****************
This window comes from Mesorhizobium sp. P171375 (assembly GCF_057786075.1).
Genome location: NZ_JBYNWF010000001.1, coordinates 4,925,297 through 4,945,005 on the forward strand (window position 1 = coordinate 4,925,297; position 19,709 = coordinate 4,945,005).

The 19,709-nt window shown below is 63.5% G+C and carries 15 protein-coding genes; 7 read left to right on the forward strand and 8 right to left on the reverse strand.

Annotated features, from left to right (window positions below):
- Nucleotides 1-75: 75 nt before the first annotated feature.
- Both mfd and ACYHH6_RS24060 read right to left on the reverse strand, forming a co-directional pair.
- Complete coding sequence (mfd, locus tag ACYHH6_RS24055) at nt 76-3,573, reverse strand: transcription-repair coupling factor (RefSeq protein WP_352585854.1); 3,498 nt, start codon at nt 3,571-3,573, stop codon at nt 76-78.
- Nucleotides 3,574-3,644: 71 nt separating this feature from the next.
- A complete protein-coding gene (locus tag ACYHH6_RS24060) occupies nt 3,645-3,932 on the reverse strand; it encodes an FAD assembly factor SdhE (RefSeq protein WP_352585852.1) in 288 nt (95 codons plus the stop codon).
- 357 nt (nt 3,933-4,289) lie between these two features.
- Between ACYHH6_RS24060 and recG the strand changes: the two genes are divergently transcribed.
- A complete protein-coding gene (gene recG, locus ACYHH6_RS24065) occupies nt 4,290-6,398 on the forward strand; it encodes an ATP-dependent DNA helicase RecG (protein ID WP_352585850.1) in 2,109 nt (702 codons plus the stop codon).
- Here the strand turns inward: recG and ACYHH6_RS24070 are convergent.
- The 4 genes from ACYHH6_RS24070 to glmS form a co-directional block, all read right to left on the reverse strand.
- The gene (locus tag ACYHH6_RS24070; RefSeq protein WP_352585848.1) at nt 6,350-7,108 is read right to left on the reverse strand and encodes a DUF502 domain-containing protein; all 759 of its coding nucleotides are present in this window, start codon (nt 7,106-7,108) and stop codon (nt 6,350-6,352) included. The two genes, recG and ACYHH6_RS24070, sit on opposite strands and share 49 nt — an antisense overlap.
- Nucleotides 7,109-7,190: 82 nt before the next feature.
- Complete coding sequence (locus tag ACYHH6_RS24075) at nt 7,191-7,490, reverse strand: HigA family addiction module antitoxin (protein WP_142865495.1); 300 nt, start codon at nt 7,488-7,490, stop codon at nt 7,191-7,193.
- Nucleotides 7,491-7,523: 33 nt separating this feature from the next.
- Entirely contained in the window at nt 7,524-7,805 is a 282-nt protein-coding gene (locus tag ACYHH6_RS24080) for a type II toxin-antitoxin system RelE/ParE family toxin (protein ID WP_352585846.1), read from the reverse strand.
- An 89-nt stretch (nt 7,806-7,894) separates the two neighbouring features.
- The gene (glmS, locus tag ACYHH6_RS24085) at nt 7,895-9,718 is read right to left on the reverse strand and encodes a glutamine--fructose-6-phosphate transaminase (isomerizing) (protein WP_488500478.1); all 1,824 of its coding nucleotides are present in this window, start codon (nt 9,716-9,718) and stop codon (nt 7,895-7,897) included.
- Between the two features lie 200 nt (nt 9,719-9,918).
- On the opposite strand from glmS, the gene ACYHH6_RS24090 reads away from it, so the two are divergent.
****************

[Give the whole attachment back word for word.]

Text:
This window comes from Mesorhizobium sp. P171375 (assembly GCF_057786075.1).
Genome location: NZ_JBYNWF010000001.1, coordinates 4,925,297 through 4,945,005 on the forward strand (window position 1 = coordinate 4,925,297; position 19,709 = coordinate 4,945,005).

The 19,709-nt window shown below is 63.5% G+C and carries 15 protein-coding genes; 7 read left to right on the forward strand and 8 right to left on the reverse strand.

Annotated features, from left to right (window positions below):
- Nucleotides 1-75: 75 nt before the first annotated feature.
- Both mfd and ACYHH6_RS24060 read right to left on the reverse strand, forming a co-directional pair.
- Complete coding sequence (mfd, locus tag ACYHH6_RS24055) at nt 76-3,573, reverse strand: transcription-repair coupling factor (RefSeq protein WP_352585854.1); 3,498 nt, start codon at nt 3,571-3,573, stop codon at nt 76-78.
- Nucleotides 3,574-3,644: 71 nt separating this feature from the next.
- A complete protein-coding gene (locus tag ACYHH6_RS24060) occupies nt 3,645-3,932 on the reverse strand; it encodes an FAD assembly factor SdhE (RefSeq protein WP_352585852.1) in 288 nt (95 codons plus the stop codon).
- 357 nt (nt 3,933-4,289) lie between these two features.
- Between ACYHH6_RS24060 and recG the strand changes: the two genes are divergently transcribed.
- A complete protein-coding gene (gene recG, locus ACYHH6_RS24065) occupies nt 4,290-6,398 on the forward strand; it encodes an ATP-dependent DNA helicase RecG (protein ID WP_352585850.1) in 2,109 nt (702 codons plus the stop codon).
- Here the strand turns inward: recG and ACYHH6_RS24070 are convergent.
- The 4 genes from ACYHH6_RS24070 to glmS form a co-directional block, all read right to left on the reverse strand.
- The gene (locus tag ACYHH6_RS24070; RefSeq protein WP_352585848.1) at nt 6,350-7,108 is read right to left on the reverse strand and encodes a DUF502 domain-containing protein; all 759 of its coding nucleotides are present in this window, start codon (nt 7,106-7,108) and stop codon (nt 6,350-6,352) included. The two genes, recG and ACYHH6_RS24070, sit on opposite strands and share 49 nt — an antisense overlap.
- Nucleotides 7,109-7,190: 82 nt before the next feature.
- Complete coding sequence (locus tag ACYHH6_RS24075) at nt 7,191-7,490, reverse strand: HigA family addiction module antitoxin (protein WP_142865495.1); 300 nt, start codon at nt 7,488-7,490, stop codon at nt 7,191-7,193.
- Nucleotides 7,491-7,523: 33 nt separating this feature from the next.
- Entirely contained in the window at nt 7,524-7,805 is a 282-nt protein-coding gene (locus tag ACYHH6_RS24080) for a type II toxin-antitoxin system RelE/ParE family toxin (protein ID WP_352585846.1), read from the reverse strand.
- An 89-nt stretch (nt 7,806-7,894) separates the two neighbouring features.
- The gene (glmS, locus tag ACYHH6_RS24085) at nt 7,895-9,718 is read right to left on the reverse strand and encodes a glutamine--fructose-6-phosphate transaminase (isomerizing) (protein WP_488500478.1); all 1,824 of its coding nucleotides are present in this window, start codon (nt 9,716-9,718) and stop codon (nt 7,895-7,897) included.
- Between the two features lie 200 nt (nt 9,719-9,918).
- On the opposite strand from glmS, the gene ACYHH6_RS24090 reads away from it, so the two are divergent.